The Newsome House: History of Joseph Newsome, Virginia African American lawyer

Posted at 7:10 PM, Feb 09, 2020
and last updated 2020-02-09 23:45:32-05

The Newsome House Museum and Cultural Center, located in Newport News, is the restored home of Joseph Thomas Newsome and his wife.

Joseph Thomas Newsome was one of the first African American lawyers to practice before the Supreme Court in 1913.

Newsome was born in Sussex County and later on in life became a well respected lawyer, journalist, and civic leader of Newport News.

Newsome graduated from Virginia Normal Collegiate Institute, now known as Virginia State University, and received his law degree from Howard University.

He married his high school sweetheart, Mary B. Winfeild, and soon after moved to the house in Downtown Newport News, which has since been restored to a museum.

During his time as a lawyer, Newsome was involved in many high profile cases in the eastern Virginia area.

His most notable case, making him one of the first African American attorneys who successfully appealed a case before the Virginia Supreme Court, was the 1931 case, Davis v. Allen.

Davis v. Allen was a case centered around Hampton African American residents being routinely prevented from registering to vote.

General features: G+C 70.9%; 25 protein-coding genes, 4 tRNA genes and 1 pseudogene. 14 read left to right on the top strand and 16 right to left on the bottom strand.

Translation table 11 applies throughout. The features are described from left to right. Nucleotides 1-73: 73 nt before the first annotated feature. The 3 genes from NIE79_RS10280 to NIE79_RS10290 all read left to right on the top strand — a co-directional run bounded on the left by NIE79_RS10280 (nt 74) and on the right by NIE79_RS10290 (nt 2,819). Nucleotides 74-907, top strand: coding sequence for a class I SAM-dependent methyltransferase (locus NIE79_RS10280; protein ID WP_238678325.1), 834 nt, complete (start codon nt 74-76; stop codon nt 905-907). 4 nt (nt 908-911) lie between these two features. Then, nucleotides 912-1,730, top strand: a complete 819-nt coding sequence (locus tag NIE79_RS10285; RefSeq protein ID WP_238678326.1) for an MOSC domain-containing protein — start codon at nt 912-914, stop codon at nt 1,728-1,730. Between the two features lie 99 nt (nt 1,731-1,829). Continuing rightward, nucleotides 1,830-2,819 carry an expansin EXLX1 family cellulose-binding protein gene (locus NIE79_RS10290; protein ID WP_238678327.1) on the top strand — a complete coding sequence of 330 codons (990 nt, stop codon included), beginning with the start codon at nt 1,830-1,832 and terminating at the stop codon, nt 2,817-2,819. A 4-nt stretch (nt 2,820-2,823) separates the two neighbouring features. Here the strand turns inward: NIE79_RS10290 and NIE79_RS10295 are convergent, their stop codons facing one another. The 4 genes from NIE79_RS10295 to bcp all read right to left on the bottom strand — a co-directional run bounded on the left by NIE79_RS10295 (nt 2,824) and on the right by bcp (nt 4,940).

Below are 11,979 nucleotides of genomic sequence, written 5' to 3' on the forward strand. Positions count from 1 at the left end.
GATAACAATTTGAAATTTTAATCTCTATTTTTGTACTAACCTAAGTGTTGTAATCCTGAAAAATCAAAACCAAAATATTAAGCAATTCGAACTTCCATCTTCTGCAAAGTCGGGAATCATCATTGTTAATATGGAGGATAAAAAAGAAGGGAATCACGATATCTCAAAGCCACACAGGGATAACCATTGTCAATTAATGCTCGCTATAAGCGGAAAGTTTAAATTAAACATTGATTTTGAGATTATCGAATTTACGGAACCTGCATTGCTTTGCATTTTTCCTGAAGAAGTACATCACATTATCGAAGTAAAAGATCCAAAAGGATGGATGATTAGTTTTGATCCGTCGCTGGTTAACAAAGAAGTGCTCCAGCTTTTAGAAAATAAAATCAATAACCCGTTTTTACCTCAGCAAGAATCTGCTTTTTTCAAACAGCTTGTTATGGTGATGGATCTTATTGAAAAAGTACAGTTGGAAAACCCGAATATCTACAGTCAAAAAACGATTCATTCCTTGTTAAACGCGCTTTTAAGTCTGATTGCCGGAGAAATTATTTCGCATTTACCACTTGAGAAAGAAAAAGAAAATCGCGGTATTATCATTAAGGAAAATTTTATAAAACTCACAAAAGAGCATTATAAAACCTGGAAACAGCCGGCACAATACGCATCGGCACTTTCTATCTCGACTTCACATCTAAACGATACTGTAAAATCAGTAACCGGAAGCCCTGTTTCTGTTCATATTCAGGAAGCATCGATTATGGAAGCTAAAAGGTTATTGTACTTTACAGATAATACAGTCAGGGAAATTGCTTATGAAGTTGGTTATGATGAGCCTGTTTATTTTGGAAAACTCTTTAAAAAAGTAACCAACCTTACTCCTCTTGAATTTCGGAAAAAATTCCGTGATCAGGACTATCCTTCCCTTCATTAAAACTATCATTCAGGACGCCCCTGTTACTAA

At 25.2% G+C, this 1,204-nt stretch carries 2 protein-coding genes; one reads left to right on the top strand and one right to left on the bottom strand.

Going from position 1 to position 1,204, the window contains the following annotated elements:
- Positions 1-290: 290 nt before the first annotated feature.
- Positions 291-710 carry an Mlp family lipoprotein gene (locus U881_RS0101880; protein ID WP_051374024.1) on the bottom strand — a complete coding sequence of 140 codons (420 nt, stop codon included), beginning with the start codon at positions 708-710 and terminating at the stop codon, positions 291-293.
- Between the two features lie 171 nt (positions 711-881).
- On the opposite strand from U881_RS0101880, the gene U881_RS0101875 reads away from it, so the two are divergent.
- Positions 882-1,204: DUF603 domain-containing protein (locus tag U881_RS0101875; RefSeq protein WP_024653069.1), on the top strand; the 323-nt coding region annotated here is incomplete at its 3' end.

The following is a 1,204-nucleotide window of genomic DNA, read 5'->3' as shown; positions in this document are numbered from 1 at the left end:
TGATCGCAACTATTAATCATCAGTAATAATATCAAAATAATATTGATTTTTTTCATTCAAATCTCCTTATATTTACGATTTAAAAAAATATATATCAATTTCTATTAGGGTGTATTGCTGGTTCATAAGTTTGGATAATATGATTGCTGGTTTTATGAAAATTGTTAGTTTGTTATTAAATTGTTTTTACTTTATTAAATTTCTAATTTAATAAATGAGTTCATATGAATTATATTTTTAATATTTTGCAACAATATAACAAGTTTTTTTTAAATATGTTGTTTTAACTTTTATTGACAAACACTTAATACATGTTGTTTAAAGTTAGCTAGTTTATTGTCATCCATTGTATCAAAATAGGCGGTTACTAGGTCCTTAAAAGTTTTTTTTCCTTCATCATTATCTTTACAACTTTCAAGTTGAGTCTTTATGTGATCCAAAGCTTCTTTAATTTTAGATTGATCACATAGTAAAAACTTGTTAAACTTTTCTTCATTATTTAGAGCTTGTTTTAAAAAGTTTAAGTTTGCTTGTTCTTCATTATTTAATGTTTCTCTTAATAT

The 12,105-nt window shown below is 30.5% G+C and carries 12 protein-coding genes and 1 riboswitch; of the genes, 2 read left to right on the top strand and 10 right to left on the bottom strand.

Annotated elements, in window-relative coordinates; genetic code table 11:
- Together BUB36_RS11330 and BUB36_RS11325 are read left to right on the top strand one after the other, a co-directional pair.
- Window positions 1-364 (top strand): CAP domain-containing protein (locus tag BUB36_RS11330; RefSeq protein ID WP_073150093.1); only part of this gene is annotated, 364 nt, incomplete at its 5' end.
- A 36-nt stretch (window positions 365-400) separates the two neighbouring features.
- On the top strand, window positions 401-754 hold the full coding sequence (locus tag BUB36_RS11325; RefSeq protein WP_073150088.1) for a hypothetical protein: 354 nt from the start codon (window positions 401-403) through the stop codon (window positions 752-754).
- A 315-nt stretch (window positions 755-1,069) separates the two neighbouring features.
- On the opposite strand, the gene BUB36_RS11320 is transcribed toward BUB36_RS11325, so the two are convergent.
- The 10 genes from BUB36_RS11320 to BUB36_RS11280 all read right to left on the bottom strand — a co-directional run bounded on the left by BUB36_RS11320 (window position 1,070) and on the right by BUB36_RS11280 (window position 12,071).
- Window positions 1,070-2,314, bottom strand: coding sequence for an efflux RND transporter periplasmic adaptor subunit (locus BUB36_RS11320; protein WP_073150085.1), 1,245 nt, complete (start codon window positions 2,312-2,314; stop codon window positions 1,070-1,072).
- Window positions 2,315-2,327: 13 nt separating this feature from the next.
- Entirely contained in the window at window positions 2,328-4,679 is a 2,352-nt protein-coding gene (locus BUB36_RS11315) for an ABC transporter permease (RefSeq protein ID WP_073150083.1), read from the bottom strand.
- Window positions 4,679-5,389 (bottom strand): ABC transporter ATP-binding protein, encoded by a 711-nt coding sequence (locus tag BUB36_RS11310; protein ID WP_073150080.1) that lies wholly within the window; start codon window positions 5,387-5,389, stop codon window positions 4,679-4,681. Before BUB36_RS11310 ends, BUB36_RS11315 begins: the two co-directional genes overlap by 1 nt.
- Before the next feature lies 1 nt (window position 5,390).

Newsome was also heavily involved in politics and in 1921 he ran for Attorney General on a Lily Black Virginia Republican Ticket.

Newsome helped establish Trinity Baptist Church, Huntington High School, and the Colored Voter League of Warwick County, which lobbied for the community. He also served as an editor of the Newport News' black newspaper, Newport News Star.

Newsome died on March 9,1942 of pneumonia. The day of the funeral more than 2,000 people were in attendance. In his honor, Newport News courts adjourned the day of his funeral.

Newsome Park, a community of apartments, an elementary school, and stores, was named in honor of Newsome.

Newsome's house was inherited to his only grandchild which she sold to The Newsome House Foundation, Inc.

The house remained vacant for ten years as a group sought funding for the project until the City of Newport News came to an agreement.

On February 17,1991, the home was dedicated as a museum and cultural center.

For more information on The Newsome House Museum, click here.